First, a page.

In his autobiographical Life on the Mississippi,Mark Twain writes of setting out as an apprentice to a Mississippi river pilot and expecting to learn the river, and finding out that instead, he had to do something harder: learn to read the river.
Working out the correct lane position for riding a bicycle likewise requires reading the street. The linked video (above) from the League of American Bicyclists, and even more the associated discussion, contain many claims about "the" correct lane position, one commenter going so far as to argue that a study from the UK establishes the correct lane position for bikes, worldwide. To his credit, the researcher concerned say he makes no such claim.
I would argue that no one rule works for lane positioning, even in a given city. In Toronto, the situation changes all the time. A ride on Queen Street at 1400 (2pm) on a week day, with parking in place, takes place in a very different cycling environment from a ride at 1700, with the parked vehicle removed (we hope) and large numbers of commuters filling the street. At any given moment, the cues that predict motorist behaviour, from the sound of engines to the configuration of their vehicles, allows a cyclist to decide when it makes sense to pass, and when it does not, how far into the lane to ride to keep the drivers passing at a safe distance, when to ride in the kerb lane and when not to.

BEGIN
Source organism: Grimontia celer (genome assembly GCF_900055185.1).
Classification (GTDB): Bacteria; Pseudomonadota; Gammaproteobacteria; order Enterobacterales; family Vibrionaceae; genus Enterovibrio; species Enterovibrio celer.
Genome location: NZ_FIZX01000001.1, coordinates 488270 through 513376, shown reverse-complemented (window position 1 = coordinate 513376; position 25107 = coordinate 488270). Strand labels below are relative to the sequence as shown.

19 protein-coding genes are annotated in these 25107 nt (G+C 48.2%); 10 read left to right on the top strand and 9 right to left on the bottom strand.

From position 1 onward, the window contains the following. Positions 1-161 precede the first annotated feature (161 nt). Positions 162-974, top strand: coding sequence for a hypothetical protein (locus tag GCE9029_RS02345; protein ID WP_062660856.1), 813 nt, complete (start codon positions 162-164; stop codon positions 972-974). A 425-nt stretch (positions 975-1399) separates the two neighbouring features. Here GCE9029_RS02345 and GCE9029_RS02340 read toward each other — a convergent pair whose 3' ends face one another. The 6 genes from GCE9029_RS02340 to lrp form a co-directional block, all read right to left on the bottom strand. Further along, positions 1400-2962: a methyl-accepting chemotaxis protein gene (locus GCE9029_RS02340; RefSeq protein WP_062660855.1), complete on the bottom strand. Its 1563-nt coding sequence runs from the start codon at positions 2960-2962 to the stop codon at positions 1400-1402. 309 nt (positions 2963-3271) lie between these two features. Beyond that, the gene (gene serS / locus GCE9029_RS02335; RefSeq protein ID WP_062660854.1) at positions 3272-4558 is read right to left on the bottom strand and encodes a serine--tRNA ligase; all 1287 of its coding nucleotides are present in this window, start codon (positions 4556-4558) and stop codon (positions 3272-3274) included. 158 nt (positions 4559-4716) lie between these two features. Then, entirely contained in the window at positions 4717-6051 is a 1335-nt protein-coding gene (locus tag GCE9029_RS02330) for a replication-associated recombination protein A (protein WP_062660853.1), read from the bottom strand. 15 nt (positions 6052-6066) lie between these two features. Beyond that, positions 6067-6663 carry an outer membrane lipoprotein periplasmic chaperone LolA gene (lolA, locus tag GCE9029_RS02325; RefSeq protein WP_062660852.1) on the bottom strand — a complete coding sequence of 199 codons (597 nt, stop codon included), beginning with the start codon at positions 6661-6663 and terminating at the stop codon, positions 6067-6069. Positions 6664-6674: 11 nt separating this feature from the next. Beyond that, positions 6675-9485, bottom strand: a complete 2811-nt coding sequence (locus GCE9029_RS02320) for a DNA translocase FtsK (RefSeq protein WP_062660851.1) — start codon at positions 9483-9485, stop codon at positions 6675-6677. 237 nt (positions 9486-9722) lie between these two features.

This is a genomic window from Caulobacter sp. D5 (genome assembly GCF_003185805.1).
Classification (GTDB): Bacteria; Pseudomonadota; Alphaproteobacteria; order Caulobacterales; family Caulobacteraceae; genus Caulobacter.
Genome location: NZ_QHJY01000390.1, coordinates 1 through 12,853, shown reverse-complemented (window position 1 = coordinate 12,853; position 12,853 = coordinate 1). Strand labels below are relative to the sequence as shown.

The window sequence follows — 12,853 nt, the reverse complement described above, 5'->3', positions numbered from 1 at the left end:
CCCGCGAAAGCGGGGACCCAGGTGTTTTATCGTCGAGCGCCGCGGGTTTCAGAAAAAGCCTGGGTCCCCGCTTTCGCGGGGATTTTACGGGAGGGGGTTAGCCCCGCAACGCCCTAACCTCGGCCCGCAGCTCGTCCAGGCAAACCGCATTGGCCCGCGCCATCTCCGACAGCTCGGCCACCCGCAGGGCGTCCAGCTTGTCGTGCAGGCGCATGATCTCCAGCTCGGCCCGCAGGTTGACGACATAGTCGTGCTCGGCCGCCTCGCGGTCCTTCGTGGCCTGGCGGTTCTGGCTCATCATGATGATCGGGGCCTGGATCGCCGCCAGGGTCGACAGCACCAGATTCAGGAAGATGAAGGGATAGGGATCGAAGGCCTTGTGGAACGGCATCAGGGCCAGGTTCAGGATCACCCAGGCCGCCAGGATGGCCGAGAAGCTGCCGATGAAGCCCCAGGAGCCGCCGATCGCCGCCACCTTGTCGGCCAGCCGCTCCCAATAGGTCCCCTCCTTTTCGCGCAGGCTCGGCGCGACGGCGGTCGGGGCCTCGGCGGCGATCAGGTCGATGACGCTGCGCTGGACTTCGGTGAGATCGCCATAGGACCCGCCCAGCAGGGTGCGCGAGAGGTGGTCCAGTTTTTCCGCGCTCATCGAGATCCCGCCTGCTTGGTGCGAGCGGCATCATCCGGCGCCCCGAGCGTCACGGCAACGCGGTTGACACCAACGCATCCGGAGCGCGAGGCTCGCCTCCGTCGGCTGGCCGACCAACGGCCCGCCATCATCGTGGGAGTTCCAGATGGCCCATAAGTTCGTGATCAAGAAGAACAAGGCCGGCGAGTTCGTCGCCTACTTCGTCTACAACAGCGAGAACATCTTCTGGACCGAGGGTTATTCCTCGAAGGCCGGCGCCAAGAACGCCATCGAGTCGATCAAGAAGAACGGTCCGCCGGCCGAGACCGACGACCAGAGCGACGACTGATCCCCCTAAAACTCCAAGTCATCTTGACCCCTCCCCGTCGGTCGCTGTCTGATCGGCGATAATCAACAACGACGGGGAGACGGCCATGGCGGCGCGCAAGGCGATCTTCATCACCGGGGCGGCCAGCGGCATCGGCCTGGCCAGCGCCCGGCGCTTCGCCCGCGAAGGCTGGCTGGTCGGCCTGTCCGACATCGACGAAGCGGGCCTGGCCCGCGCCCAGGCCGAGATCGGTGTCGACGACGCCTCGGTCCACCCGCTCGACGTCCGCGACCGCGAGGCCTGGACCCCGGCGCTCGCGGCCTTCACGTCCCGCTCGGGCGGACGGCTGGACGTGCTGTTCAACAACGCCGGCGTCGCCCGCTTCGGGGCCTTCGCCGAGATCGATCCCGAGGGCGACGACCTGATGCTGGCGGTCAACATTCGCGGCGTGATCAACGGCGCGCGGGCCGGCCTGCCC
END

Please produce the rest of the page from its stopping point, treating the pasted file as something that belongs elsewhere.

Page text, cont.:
It takes much less time and effort to learn to read the street than Mark Twain needed to learn to read the Mississippi, but it does take some effort and attention. Precisely because novice cyclists need time to learn the skills of reading traffic, bicycle lanes make sense: they allow new cyclists to observe traffic from a cyclist's eye view and a protected position on the road. But neither bike lanes nor any single technique offers a solution to bicycle safety: that comes primarily from education and enforcement directed at motorists, the operators of the really dangerous vehicles. The best safety measures cyclists can take for ourselves depend on observation and learning.